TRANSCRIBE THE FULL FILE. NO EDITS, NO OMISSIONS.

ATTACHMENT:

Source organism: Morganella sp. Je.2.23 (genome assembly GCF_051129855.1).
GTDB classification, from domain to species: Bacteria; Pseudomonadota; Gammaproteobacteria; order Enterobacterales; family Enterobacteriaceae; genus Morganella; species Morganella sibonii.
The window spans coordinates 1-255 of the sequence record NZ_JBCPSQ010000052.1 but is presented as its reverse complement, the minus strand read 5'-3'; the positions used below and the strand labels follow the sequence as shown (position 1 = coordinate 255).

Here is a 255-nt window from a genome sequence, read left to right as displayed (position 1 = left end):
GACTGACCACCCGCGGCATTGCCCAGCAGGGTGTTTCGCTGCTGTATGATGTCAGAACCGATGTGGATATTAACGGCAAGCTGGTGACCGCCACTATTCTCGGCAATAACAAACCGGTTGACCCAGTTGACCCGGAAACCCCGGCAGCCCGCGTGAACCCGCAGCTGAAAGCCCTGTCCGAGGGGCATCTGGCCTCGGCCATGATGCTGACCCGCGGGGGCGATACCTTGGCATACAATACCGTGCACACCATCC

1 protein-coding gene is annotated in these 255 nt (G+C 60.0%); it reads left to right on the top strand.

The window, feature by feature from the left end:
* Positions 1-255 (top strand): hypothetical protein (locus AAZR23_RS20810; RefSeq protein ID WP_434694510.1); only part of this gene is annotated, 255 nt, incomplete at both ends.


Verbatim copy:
Source organism: Morganella sp. Je.2.23 (genome assembly GCF_051129855.1).
GTDB classification, from domain to species: Bacteria; Pseudomonadota; Gammaproteobacteria; order Enterobacterales; family Enterobacteriaceae; genus Morganella; species Morganella sibonii.
The window spans coordinates 1-255 of the sequence record NZ_JBCPSQ010000052.1 but is presented as its reverse complement, the minus strand read 5'-3'; the positions used below and the strand labels follow the sequence as shown (position 1 = coordinate 255).

Here is a 255-nt window from a genome sequence, read left to right as displayed (position 1 = left end):
GACTGACCACCCGCGGCATTGCCCAGCAGGGTGTTTCGCTGCTGTATGATGTCAGAACCGATGTGGATATTAACGGCAAGCTGGTGACCGCCACTATTCTCGGCAATAACAAACCGGTTGACCCAGTTGACCCGGAAACCCCGGCAGCCCGCGTGAACCCGCAGCTGAAAGCCCTGTCCGAGGGGCATCTGGCCTCGGCCATGATGCTGACCCGCGGGGGCGATACCTTGGCATACAATACCGTGCACACCATCC

1 protein-coding gene is annotated in these 255 nt (G+C 60.0%); it reads left to right on the top strand.

The window, feature by feature from the left end:
* Positions 1-255 (top strand): hypothetical protein (locus AAZR23_RS20810; RefSeq protein ID WP_434694510.1); only part of this gene is annotated, 255 nt, incomplete at both ends.